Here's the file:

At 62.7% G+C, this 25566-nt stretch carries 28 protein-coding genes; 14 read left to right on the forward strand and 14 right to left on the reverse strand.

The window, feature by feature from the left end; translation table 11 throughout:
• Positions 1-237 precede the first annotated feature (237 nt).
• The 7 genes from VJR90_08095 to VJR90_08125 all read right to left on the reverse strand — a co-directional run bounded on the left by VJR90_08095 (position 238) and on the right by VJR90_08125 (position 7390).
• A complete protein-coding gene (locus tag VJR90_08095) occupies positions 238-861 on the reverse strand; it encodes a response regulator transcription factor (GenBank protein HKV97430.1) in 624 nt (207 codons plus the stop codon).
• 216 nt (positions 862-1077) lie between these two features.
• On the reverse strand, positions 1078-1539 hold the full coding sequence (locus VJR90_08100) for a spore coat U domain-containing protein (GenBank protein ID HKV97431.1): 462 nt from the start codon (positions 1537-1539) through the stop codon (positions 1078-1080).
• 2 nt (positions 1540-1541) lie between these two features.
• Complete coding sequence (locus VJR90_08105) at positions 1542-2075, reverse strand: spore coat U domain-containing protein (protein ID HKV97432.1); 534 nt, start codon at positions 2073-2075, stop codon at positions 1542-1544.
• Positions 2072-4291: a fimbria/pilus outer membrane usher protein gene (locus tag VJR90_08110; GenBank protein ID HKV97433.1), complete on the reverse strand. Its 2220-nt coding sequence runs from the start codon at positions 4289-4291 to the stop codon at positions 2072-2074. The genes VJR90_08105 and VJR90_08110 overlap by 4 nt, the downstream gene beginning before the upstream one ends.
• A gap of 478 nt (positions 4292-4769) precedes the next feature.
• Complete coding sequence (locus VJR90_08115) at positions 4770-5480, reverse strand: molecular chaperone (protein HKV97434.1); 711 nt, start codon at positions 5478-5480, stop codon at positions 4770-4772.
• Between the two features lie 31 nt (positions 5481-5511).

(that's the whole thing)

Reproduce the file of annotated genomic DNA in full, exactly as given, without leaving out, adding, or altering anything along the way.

At 62.7% G+C, this 25566-nt stretch carries 28 protein-coding genes; 14 read left to right on the forward strand and 14 right to left on the reverse strand.

The window, feature by feature from the left end; translation table 11 throughout:
• Positions 1-237 precede the first annotated feature (237 nt).
• The 7 genes from VJR90_08095 to VJR90_08125 all read right to left on the reverse strand — a co-directional run bounded on the left by VJR90_08095 (position 238) and on the right by VJR90_08125 (position 7390).
• A complete protein-coding gene (locus tag VJR90_08095) occupies positions 238-861 on the reverse strand; it encodes a response regulator transcription factor (GenBank protein HKV97430.1) in 624 nt (207 codons plus the stop codon).
• 216 nt (positions 862-1077) lie between these two features.
• On the reverse strand, positions 1078-1539 hold the full coding sequence (locus VJR90_08100) for a spore coat U domain-containing protein (GenBank protein ID HKV97431.1): 462 nt from the start codon (positions 1537-1539) through the stop codon (positions 1078-1080).
• 2 nt (positions 1540-1541) lie between these two features.
• Complete coding sequence (locus VJR90_08105) at positions 1542-2075, reverse strand: spore coat U domain-containing protein (protein ID HKV97432.1); 534 nt, start codon at positions 2073-2075, stop codon at positions 1542-1544.
• Positions 2072-4291: a fimbria/pilus outer membrane usher protein gene (locus tag VJR90_08110; GenBank protein ID HKV97433.1), complete on the reverse strand. Its 2220-nt coding sequence runs from the start codon at positions 4289-4291 to the stop codon at positions 2072-2074. The genes VJR90_08105 and VJR90_08110 overlap by 4 nt, the downstream gene beginning before the upstream one ends.
• A gap of 478 nt (positions 4292-4769) precedes the next feature.
• Complete coding sequence (locus VJR90_08115) at positions 4770-5480, reverse strand: molecular chaperone (protein HKV97434.1); 711 nt, start codon at positions 5478-5480, stop codon at positions 4770-4772.
• Between the two features lie 31 nt (positions 5481-5511).